Mark(s), the Detroit-based, multigenre, poetry/art webzine, has concluded its ten-year run by putting up a remediated archive of the work it curated and published: www.markszine.net. Mark(s) was notable for developing a transformative digital aesthetics that worked between word and image, always attentive to the ways the developing display, linking, and animation possibilities of the medium could reinterpret the work. Designer Deb King accomplished this spectacularly in one of my own contributions, “Question of Interpretation”:
The work was a series of twelve four-line serial poems, each highly subjective in their content and interpretation, introduced by a “Rorschach” inkblot image made by the author about age 12. I had preserved these icons only to discover them, and their proper use, decades later. Mark(s) also published a word-image collaboration with Canadian photographer Stan Douglas, who made a series of “negative” landscape portraits that were controversial in Detroit—the view of a cultural outsider, it was said—and could only be seen across the Detroit River at the Art Gallery of Windsor, where curator Helga Pakasaar curated their exhibition and invited me to lecture. I produced “Zone: The Poetics of Space” and read it in the gallery, surrounded by Douglas’s works; the essay appears as the final chapter of The Constructivist Moment:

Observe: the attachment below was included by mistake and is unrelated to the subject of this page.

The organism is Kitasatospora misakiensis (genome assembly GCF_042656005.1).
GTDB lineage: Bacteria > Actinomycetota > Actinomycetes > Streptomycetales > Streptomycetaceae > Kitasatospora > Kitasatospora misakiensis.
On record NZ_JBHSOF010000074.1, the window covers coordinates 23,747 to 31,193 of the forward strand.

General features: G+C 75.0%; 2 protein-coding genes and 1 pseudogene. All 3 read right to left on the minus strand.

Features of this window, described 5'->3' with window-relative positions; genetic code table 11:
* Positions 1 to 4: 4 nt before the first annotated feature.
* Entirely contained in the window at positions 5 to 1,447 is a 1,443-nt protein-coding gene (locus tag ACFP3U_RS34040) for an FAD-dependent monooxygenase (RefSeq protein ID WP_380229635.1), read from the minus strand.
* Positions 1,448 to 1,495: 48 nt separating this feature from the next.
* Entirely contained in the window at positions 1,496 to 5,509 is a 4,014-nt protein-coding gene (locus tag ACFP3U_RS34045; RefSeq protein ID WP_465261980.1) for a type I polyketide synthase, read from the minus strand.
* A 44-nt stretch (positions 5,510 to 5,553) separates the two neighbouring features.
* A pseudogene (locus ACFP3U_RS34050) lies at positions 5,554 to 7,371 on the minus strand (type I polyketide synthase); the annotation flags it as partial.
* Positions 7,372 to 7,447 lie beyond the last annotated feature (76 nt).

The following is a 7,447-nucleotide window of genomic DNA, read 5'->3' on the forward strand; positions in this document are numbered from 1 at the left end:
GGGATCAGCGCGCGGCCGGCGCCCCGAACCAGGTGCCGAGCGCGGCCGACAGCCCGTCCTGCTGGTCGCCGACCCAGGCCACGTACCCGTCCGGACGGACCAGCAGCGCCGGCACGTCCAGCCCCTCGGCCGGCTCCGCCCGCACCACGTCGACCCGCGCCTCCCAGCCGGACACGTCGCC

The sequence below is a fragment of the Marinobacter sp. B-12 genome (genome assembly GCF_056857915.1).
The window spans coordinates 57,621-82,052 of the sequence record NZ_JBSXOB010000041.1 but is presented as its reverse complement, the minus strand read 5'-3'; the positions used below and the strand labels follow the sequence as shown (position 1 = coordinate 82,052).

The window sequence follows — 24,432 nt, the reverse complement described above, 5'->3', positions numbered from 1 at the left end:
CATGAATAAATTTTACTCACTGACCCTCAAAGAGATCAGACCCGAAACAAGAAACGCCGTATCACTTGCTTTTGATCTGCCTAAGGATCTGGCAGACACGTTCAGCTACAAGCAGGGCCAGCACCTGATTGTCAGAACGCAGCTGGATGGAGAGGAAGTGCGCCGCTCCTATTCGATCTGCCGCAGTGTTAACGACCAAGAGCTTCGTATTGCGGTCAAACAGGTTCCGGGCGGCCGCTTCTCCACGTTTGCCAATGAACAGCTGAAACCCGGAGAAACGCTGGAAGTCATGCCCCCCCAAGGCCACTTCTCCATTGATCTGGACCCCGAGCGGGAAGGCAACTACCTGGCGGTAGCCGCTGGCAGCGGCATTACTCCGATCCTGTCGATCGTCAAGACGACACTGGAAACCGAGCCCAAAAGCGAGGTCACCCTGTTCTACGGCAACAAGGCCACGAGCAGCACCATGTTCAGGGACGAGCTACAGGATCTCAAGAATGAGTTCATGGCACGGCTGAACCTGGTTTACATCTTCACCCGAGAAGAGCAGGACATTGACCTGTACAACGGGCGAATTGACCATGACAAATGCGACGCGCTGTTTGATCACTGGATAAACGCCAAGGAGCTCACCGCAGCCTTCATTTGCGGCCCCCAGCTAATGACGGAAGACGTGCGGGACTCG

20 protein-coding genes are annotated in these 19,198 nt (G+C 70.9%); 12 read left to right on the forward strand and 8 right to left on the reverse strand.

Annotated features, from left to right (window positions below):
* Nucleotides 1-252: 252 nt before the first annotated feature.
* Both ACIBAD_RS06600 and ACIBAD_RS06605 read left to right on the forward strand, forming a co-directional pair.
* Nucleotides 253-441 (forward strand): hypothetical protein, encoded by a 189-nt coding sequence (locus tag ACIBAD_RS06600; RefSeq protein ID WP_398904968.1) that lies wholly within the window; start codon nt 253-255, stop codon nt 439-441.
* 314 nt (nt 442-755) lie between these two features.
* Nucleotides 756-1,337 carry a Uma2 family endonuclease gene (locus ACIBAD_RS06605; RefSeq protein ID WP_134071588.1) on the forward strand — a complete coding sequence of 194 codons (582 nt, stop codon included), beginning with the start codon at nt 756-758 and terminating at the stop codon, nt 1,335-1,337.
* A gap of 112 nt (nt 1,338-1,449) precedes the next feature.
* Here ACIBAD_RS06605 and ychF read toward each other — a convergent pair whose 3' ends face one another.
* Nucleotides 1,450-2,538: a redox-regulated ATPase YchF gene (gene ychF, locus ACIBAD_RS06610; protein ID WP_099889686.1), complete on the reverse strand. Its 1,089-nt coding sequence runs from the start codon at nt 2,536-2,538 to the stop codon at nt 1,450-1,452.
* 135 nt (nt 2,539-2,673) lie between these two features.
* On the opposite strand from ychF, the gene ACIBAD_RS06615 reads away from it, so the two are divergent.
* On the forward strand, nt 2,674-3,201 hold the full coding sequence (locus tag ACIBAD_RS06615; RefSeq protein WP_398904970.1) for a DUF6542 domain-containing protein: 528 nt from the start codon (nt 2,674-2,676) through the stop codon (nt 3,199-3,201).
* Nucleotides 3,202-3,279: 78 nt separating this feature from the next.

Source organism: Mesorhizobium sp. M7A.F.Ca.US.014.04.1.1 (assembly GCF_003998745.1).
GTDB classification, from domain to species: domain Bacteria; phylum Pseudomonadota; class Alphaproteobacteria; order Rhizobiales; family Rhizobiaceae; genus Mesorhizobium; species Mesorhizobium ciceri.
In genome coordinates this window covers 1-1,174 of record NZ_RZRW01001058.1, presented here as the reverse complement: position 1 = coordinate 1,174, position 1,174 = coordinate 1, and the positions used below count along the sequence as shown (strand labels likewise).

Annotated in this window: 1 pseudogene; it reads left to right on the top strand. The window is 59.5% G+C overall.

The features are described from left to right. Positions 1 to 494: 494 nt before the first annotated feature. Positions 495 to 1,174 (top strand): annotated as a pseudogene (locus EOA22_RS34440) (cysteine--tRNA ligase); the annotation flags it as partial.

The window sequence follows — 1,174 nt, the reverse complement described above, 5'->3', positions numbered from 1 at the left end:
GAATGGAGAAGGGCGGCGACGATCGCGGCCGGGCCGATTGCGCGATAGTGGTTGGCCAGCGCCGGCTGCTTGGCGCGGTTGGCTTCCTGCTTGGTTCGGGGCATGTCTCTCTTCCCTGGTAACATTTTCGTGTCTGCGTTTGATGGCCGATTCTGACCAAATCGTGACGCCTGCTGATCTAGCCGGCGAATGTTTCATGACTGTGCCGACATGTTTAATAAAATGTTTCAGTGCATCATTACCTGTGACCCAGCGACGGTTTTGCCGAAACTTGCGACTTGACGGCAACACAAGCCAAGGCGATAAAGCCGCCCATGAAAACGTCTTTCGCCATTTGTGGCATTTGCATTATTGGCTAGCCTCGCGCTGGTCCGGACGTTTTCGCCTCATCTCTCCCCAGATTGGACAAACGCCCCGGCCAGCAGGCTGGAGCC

In thanking Deb King and Ted Pearson, her coeditor, for the gorgeous job they did with Mark(s), and the always edgy and exploratory assemblage of writing and art they created, I also note the cultural irony of its site of production. While their project could only have been produced in Detroit, it was scarcely understood or recognized there. In spite of the quality of the work, or even because of it, the digital publication of Mark(s) did nothing to change the cultural landscape of Detroit—which continues to be guided by the same agonized assumptions of the romantic, alienated, marginalized aporia it has fantasized itself as since Day One.*
*A friend asks what is meant by “Day One” above. It could be a variation on Ford’s old advertising slogan “Quality is Job One,” or of my line from Under Erasure: “It is day one, / or a design problem.” But I think “Day One” primarily refers to the day one arrives in Detroit, from which point onward, things pretty much remain the same (even as Detroit has externally changed in many ways). A negative “cultural logic” of the aesthetic persists, no matter how many world-class innovations (Motown, Iggy Pop, techno, noise) may arise here.